Workplace sexual harassment must never be tolerated
The act of sexual harassment should never be accepted and tolerated in the workplace. Any unwelcome sexual conduct shouldn’t be tolerated in the workplace. As an employer, you have a duty to make sure your employees are kept safe on the job, which includes providing an environment where sexual harassment is not tolerated within the workplace. When it comes to sexual harassment prevention at work, it is common for people to feel unsure of how to speak up about it or when to do so, but if you are looking for help and support there are many to choose from. The goal of this blog is to discuss the help that is available to victims and witnesses in Queensland, importance of harrassment prevention training.
How does sexual harassment differ from other forms of harassment?
Harassment of a sexual nature is whenever you do something unwelcome that offends, humiliates, or intimidates someone, or where it’s reasonable to expect the person would feel that way. This includes uninvited physical intimacy, such as uninvited sexual proposals or comments with sexual connotations.
It is possible for co-workers, supervisors, managers, customers, clients, patients, visitors, or others who interact with a worker or group of workers to engage in harassment and sexual harassment. Typical examples include employees of other businesses sharing the same workplace, such as subcontractors on a jobsite or delivery persons.
It is also important to keep in mind that sexual harassment can encompass behaviour that, while not directed at a particular individual, may affect someone who witnesses or is exposed to it. One example would be hearing sexual comments or seeing posters in the workplace that are sexually explicit.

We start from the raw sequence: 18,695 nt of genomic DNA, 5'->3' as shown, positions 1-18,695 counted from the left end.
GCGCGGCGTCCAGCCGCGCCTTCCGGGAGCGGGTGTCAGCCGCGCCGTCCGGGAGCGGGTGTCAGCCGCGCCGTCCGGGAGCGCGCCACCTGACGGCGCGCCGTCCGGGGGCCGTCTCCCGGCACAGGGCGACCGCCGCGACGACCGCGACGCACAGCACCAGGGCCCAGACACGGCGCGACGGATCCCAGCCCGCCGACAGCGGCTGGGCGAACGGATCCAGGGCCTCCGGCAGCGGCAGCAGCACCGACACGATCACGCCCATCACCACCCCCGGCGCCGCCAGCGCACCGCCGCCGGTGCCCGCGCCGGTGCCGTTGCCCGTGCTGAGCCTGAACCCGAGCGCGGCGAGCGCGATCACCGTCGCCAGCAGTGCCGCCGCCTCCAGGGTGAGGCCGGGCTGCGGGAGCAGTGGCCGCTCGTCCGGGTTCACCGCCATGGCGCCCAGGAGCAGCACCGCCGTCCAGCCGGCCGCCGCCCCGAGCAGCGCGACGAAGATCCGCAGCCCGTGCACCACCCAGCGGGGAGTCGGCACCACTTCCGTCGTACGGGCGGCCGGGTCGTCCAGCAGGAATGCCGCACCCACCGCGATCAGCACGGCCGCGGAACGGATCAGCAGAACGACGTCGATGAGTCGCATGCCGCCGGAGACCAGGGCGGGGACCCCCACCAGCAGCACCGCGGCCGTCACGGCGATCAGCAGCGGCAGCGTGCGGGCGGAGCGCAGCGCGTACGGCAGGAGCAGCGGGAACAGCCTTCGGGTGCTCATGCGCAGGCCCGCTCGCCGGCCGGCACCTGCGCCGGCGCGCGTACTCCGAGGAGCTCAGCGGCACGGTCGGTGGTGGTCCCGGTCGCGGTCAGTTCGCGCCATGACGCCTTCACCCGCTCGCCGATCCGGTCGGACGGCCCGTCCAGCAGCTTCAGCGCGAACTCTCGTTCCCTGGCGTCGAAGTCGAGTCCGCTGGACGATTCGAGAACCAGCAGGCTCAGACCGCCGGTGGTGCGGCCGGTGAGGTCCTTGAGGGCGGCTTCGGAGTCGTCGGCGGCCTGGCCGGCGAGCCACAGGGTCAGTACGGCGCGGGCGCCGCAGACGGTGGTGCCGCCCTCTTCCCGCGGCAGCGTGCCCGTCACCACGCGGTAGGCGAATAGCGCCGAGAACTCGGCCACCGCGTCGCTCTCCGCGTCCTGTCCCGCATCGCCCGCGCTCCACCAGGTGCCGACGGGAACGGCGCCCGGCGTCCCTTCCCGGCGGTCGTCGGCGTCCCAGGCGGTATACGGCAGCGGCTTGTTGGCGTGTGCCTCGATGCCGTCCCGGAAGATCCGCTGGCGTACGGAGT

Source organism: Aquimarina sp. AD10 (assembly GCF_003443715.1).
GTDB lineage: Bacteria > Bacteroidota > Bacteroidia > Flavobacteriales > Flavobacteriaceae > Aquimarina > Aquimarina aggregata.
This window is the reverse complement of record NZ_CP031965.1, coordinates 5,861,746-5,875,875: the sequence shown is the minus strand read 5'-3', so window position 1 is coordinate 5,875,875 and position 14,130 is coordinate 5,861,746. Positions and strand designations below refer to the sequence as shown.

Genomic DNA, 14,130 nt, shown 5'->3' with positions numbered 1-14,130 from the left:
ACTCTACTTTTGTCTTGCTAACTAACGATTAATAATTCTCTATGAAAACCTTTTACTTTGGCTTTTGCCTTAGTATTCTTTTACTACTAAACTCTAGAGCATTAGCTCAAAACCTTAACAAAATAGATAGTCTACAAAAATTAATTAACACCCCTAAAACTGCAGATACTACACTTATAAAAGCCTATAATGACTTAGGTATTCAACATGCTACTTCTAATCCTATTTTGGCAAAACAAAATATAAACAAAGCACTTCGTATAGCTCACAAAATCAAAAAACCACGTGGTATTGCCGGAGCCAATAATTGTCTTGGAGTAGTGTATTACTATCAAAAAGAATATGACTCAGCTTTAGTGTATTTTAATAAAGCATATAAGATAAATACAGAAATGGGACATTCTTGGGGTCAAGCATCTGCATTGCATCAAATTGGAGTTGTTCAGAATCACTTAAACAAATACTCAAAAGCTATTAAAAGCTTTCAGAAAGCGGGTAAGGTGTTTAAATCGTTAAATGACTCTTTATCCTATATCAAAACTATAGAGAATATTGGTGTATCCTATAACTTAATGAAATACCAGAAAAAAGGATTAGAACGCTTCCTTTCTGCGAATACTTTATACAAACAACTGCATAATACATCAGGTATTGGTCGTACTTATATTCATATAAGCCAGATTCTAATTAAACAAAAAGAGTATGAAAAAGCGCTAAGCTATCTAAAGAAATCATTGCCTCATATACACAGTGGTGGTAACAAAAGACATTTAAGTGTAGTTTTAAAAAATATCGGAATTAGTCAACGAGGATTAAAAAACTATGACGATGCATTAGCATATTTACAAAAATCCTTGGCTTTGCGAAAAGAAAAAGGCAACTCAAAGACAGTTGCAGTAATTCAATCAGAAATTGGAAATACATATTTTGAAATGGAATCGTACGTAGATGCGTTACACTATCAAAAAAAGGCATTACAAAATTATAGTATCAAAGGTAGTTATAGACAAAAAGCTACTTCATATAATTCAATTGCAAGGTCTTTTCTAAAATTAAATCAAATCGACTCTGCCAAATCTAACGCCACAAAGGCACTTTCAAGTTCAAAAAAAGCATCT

In some cases, sexual harassment may be unnoticeable, repeated, or continuous, but it may also be a one-time occurrence.
Are there any situations in which sexual harassment is lawful?
When it occurs at work, in a store or restaurant, in school or college, while searching for accommodation, or when dealing with tradespeople, businesses or State or local government officials, sexual harassment is unlawful. The Queensland law prohibits sexual harassment regardless of where it occurs, unlike discrimination, which is illegal only when it occurs within a specified area of activity.
The employer may be liable for sexual harassment in the workplace if reasonable steps are not taken to prevent it from happening, provided that the employer takes reasonable steps to prevent the occurrence of sexual harassment.
It is the responsibility of employers to take reasonable steps in order to ensure that their employees are protected from sexual harassment and other forms of discrimination and vilification, and to ensure that their workplaces are free from such behaviours.
As part of this process, it may be necessary to develop a policy regarding sexual harassment and ensure that all employees, particularly managers and supervisors, are trained in how to reduce or prevent incidents from occurring in the future. As well as providing an effective process for handling complaints, employers should also implement a complaint management system.
An employer or an organization cannot escape their legal responsibility by claiming that they were unaware of sexual harassment in their workplace.
Therefore, both the employer and the individual in Queensland who engaged in sexual harassment can be liable to pay compensation for loss or damage suffered by the victim.
Safe Work Australia report outlined that an estimated one in three workers (33%) were victimized by sexual harassment at work in the past five years, according to the survey. More than three quarters of harassers were men (77%), and women (41%) were far more likely than men to be harassed at work. Additionally, only 18% of employees reported workplace sexual harassment, a worryingly low level.
According to new statistics, one out of three people have experienced sexual harassment at work over the past five years. In more than half of the cases where repeat harassment has occurred (56%) the harassment has been ongoing for more than six months.